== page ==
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Forgive my haterade clicktivism, but we don’t need these new words

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New coinages that reflect the latest wave of online political activism form a significant section of more than 300 new definitions in the database, which is a sister work to the Oxford English Dictionary.

Additions including “clicktivism” (a pejorative word for armchair activists on social media), “haterade” (excessive negativity, criticism, or resentment), “otherize” (view or treat – a person or group of people – as intrinsically different from and alien to oneself) and “herd mentality” (the tendency for people’s behaviour or beliefs to conform to those of the group to which they belong) all emerged during the 2016 battle for the White House, said head of content development Angus Stevenson.

Who exactly is the gatekeeper?:

“Craptacular” (remarkably poor and disappointing), “bronde” (hair dyed both blond and brunette) and “fitspiration” (a person or thing that serves as motivation for someone to sustain or improve health and fitness) all made the cut.

Here is the Guardian story by Danuta Kean.

The post Forgive my haterade clicktivism, but we don’t need these new words appeared first on Marginal REVOLUTION.

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IainBertram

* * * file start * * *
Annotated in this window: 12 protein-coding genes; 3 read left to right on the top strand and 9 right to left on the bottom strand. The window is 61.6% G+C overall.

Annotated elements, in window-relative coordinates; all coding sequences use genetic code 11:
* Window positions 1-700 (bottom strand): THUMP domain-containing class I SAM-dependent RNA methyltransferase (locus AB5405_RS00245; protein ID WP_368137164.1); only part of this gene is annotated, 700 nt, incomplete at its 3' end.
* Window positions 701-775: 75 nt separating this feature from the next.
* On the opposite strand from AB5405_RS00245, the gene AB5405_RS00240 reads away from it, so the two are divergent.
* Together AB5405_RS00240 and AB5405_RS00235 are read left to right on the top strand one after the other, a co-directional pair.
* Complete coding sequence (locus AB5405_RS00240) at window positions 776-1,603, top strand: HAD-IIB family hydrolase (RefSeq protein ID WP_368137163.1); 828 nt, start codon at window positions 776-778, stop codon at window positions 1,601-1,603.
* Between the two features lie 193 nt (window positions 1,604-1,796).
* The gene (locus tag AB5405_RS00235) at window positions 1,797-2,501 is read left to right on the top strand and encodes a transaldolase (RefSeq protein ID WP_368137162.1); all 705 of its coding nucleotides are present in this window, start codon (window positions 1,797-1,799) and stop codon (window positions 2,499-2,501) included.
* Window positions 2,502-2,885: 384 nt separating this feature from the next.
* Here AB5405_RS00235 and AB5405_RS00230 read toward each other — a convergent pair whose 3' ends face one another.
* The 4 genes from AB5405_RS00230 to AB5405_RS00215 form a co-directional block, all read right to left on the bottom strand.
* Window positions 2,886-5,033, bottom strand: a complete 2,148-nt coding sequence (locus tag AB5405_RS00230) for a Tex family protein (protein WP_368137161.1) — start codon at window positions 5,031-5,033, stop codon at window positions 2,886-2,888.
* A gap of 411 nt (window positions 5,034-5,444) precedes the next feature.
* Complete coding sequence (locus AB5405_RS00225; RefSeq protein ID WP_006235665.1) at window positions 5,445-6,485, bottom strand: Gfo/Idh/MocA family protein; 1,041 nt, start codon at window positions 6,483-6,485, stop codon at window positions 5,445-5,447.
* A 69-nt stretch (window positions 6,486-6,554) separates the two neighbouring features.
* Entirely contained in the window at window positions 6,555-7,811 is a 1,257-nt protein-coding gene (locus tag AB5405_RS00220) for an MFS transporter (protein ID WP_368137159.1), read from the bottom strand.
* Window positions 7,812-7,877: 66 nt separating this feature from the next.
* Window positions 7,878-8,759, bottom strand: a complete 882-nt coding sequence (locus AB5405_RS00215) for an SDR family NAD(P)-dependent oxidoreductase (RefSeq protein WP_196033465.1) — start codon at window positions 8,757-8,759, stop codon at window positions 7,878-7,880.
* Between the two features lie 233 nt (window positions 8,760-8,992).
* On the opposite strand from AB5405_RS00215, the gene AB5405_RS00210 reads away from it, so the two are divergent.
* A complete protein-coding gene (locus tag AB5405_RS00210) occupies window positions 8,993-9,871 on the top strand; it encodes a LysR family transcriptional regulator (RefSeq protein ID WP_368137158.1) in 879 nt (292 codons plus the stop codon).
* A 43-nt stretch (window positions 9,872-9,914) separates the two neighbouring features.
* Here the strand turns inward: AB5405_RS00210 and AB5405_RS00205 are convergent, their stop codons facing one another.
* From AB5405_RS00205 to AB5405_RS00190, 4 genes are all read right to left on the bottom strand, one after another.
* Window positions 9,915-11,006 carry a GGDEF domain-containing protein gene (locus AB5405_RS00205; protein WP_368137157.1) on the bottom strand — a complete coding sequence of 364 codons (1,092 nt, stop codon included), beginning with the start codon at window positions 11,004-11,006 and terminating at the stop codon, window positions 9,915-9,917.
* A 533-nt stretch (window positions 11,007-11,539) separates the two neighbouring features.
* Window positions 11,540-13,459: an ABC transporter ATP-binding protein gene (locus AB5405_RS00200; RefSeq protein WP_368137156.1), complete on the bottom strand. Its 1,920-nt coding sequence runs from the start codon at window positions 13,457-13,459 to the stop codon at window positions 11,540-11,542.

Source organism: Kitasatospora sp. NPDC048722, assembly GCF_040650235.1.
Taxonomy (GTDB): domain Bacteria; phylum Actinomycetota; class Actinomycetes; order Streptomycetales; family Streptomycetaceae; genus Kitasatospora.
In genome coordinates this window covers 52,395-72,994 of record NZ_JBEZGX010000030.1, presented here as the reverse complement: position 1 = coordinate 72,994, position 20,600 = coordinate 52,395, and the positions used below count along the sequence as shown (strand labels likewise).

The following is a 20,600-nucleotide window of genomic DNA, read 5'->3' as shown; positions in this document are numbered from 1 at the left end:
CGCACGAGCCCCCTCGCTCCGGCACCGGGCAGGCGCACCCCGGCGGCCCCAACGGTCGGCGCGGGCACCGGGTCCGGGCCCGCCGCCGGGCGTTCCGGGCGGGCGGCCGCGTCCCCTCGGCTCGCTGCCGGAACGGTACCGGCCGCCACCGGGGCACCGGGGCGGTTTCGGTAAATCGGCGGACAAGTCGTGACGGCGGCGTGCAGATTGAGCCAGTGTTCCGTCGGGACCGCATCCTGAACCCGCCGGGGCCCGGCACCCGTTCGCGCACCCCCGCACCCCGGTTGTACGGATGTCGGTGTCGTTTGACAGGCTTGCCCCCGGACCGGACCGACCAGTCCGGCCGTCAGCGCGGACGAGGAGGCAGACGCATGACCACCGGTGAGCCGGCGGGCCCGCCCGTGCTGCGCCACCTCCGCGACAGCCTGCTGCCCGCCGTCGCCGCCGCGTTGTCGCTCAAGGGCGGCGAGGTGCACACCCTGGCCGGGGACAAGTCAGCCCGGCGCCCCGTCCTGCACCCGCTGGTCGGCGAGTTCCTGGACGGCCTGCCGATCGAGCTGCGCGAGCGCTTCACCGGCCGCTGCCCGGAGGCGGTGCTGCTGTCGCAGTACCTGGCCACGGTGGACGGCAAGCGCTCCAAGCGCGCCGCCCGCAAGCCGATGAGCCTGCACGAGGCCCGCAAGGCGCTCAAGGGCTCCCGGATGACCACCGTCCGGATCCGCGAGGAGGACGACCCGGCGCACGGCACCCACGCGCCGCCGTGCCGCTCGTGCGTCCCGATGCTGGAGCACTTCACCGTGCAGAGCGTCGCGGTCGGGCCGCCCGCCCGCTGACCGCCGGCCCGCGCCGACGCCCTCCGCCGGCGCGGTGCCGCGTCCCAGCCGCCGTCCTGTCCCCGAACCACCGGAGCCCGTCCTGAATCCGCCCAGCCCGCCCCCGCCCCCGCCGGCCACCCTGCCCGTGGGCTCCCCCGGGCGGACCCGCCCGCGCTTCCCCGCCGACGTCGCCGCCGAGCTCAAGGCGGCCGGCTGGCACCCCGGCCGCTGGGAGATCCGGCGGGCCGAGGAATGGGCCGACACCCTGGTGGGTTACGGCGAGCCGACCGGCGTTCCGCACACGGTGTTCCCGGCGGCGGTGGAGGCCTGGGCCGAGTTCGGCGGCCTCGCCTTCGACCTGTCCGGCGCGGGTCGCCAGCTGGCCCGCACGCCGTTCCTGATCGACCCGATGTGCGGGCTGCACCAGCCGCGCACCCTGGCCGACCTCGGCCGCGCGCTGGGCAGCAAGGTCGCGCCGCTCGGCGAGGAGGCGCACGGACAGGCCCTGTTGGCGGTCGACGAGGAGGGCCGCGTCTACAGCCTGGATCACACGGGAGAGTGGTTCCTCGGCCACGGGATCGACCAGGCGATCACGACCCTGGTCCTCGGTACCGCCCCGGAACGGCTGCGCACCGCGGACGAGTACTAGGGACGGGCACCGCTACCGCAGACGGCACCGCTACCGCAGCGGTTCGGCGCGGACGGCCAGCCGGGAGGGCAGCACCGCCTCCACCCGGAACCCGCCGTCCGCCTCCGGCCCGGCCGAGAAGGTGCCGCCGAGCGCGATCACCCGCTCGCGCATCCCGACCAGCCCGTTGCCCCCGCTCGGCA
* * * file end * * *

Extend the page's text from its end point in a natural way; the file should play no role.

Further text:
115 days ago
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The oxford dictionary records all words in usage in published written English. There is no gate keeper.
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4 public comments
fxer
115 days ago
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Herd mentality is new? That can't be right, lemmings
Bend, Oregon
superiphi
115 days ago
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it's not about "do we need" - if these are finding significant use, they will be recorded
Idle, Bradford, United Kingdom
duerig
116 days ago
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Nobody is the gatekeeper. Welcome to the English language.

Honestly, it is probably for the best that we don't have a government institute defining our language like the french. I think that would be a yuuuge problem...
gradualepiphany
116 days ago
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Uh. Haterade was in full use when I was a teenager in NC in the 90s.
Los Angeles, California, USA

Bugger

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Bugger

Today we’re saying hello to scifi author Orson Scott Card, by means of a giant flaming finger of fuck held aloft in his homophobic direction. Love the man’s writing but I can’t read it anymore without hating myself.

Seriously, guys, have you bought SFAM 2 yet? Why are you still waiting? it’s not going to get any more awesome.

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IainBertram
1463 days ago
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Snort!
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The Collected Iain M Banks

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The Collected Iain M Banks

Today’s SFAM is a tribute to the works of Iain M Banks, recently deceased and author of numerous books including the excellent Culture series. Lucky for us, his work lives on. Perhaps he will again one day as well.

Hey! You! Would you please buy my new book? I need to purchase food. Thanks!